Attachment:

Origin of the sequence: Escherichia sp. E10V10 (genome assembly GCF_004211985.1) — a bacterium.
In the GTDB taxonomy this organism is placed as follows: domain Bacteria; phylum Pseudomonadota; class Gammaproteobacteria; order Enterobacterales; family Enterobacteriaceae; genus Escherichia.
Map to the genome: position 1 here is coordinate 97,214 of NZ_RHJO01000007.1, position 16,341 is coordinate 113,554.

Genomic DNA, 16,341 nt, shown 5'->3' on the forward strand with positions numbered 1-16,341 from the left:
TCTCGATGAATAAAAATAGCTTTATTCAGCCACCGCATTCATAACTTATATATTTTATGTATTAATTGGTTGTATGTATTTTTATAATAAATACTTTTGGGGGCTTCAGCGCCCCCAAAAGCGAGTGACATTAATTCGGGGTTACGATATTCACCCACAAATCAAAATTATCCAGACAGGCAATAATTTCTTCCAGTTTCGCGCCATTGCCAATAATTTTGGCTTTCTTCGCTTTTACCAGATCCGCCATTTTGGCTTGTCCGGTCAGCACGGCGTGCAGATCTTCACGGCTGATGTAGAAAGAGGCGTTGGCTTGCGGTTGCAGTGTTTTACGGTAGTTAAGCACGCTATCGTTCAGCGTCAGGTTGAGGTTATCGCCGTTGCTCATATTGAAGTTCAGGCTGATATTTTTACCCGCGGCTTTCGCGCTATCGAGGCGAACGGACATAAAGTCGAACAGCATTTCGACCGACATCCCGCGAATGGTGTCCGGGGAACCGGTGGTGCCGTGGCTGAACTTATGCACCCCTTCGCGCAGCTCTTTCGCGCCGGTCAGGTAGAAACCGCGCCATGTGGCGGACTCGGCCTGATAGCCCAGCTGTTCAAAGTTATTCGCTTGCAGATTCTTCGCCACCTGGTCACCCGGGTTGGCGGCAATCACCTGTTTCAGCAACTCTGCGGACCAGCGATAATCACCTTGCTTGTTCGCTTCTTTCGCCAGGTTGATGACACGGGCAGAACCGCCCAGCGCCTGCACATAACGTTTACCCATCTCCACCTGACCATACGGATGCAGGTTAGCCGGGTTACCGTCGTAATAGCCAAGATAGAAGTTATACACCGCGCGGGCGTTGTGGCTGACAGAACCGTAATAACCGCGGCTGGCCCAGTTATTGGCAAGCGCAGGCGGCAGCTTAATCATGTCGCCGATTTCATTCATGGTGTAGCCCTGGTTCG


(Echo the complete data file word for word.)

Origin of the sequence: Escherichia sp. E10V10 (genome assembly GCF_004211985.1) — a bacterium.
In the GTDB taxonomy this organism is placed as follows: domain Bacteria; phylum Pseudomonadota; class Gammaproteobacteria; order Enterobacterales; family Enterobacteriaceae; genus Escherichia.
Map to the genome: position 1 here is coordinate 97,214 of NZ_RHJO01000007.1, position 16,341 is coordinate 113,554.

Genomic DNA, 16,341 nt, shown 5'->3' on the forward strand with positions numbered 1-16,341 from the left:
TCTCGATGAATAAAAATAGCTTTATTCAGCCACCGCATTCATAACTTATATATTTTATGTATTAATTGGTTGTATGTATTTTTATAATAAATACTTTTGGGGGCTTCAGCGCCCCCAAAAGCGAGTGACATTAATTCGGGGTTACGATATTCACCCACAAATCAAAATTATCCAGACAGGCAATAATTTCTTCCAGTTTCGCGCCATTGCCAATAATTTTGGCTTTCTTCGCTTTTACCAGATCCGCCATTTTGGCTTGTCCGGTCAGCACGGCGTGCAGATCTTCACGGCTGATGTAGAAAGAGGCGTTGGCTTGCGGTTGCAGTGTTTTACGGTAGTTAAGCACGCTATCGTTCAGCGTCAGGTTGAGGTTATCGCCGTTGCTCATATTGAAGTTCAGGCTGATATTTTTACCCGCGGCTTTCGCGCTATCGAGGCGAACGGACATAAAGTCGAACAGCATTTCGACCGACATCCCGCGAATGGTGTCCGGGGAACCGGTGGTGCCGTGGCTGAACTTATGCACCCCTTCGCGCAGCTCTTTCGCGCCGGTCAGGTAGAAACCGCGCCATGTGGCGGACTCGGCCTGATAGCCCAGCTGTTCAAAGTTATTCGCTTGCAGATTCTTCGCCACCTGGTCACCCGGGTTGGCGGCAATCACCTGTTTCAGCAACTCTGCGGACCAGCGATAATCACCTTGCTTGTTCGCTTCTTTCGCCAGGTTGATGACACGGGCAGAACCGCCCAGCGCCTGCACATAACGTTTACCCATCTCCACCTGACCATACGGATGCAGGTTAGCCGGGTTACCGTCGTAATAGCCAAGATAGAAGTTATACACCGCGCGGGCGTTGTGGCTGACAGAACCGTAATAACCGCGGCTGGCCCAGTTATTGGCAAGCGCAGGCGGCAGCTTAATCATGTCGCCGATTTCATTCATGGTGTAGCCCTGGTTCG